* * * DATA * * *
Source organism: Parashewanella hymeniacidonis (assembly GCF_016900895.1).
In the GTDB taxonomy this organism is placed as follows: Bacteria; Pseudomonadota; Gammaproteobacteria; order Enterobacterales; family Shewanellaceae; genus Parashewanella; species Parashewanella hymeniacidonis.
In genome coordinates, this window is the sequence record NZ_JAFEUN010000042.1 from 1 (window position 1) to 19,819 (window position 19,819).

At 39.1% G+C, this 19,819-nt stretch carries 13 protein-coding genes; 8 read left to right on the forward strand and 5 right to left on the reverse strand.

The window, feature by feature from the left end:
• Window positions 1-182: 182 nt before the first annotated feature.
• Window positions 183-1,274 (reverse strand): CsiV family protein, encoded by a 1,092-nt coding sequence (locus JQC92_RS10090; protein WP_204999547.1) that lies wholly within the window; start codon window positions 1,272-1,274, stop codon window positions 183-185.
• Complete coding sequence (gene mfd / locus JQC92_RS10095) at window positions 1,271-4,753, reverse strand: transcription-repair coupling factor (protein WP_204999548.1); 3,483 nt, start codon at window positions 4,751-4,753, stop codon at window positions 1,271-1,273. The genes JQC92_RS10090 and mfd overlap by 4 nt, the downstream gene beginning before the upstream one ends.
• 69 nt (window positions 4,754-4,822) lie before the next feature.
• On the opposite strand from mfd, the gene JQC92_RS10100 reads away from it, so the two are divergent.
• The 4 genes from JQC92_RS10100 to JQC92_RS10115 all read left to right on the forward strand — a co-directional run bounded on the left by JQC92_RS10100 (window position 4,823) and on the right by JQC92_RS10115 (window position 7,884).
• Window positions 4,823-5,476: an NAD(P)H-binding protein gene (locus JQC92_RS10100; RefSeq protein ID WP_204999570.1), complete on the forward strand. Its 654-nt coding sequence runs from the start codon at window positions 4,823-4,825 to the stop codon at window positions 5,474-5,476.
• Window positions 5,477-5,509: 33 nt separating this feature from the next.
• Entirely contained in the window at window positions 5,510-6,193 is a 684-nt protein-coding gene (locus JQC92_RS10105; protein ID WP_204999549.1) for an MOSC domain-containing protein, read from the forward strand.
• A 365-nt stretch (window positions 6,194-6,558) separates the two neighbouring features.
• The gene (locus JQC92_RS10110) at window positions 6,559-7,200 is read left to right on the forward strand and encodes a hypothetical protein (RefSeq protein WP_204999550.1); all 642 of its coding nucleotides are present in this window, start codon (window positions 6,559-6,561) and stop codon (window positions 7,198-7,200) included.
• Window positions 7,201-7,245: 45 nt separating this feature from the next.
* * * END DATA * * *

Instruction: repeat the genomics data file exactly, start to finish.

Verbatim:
Source organism: Parashewanella hymeniacidonis (assembly GCF_016900895.1).
In the GTDB taxonomy this organism is placed as follows: Bacteria; Pseudomonadota; Gammaproteobacteria; order Enterobacterales; family Shewanellaceae; genus Parashewanella; species Parashewanella hymeniacidonis.
In genome coordinates, this window is the sequence record NZ_JAFEUN010000042.1 from 1 (window position 1) to 19,819 (window position 19,819).

At 39.1% G+C, this 19,819-nt stretch carries 13 protein-coding genes; 8 read left to right on the forward strand and 5 right to left on the reverse strand.

The window, feature by feature from the left end:
• Window positions 1-182: 182 nt before the first annotated feature.
• Window positions 183-1,274 (reverse strand): CsiV family protein, encoded by a 1,092-nt coding sequence (locus JQC92_RS10090; protein WP_204999547.1) that lies wholly within the window; start codon window positions 1,272-1,274, stop codon window positions 183-185.
• Complete coding sequence (gene mfd / locus JQC92_RS10095) at window positions 1,271-4,753, reverse strand: transcription-repair coupling factor (protein WP_204999548.1); 3,483 nt, start codon at window positions 4,751-4,753, stop codon at window positions 1,271-1,273. The genes JQC92_RS10090 and mfd overlap by 4 nt, the downstream gene beginning before the upstream one ends.
• 69 nt (window positions 4,754-4,822) lie before the next feature.
• On the opposite strand from mfd, the gene JQC92_RS10100 reads away from it, so the two are divergent.
• The 4 genes from JQC92_RS10100 to JQC92_RS10115 all read left to right on the forward strand — a co-directional run bounded on the left by JQC92_RS10100 (window position 4,823) and on the right by JQC92_RS10115 (window position 7,884).
• Window positions 4,823-5,476: an NAD(P)H-binding protein gene (locus JQC92_RS10100; RefSeq protein ID WP_204999570.1), complete on the forward strand. Its 654-nt coding sequence runs from the start codon at window positions 4,823-4,825 to the stop codon at window positions 5,474-5,476.
• Window positions 5,477-5,509: 33 nt separating this feature from the next.
• Entirely contained in the window at window positions 5,510-6,193 is a 684-nt protein-coding gene (locus JQC92_RS10105; protein ID WP_204999549.1) for an MOSC domain-containing protein, read from the forward strand.
• A 365-nt stretch (window positions 6,194-6,558) separates the two neighbouring features.
• The gene (locus JQC92_RS10110) at window positions 6,559-7,200 is read left to right on the forward strand and encodes a hypothetical protein (RefSeq protein WP_204999550.1); all 642 of its coding nucleotides are present in this window, start codon (window positions 6,559-6,561) and stop codon (window positions 7,198-7,200) included.
• Window positions 7,201-7,245: 45 nt separating this feature from the next.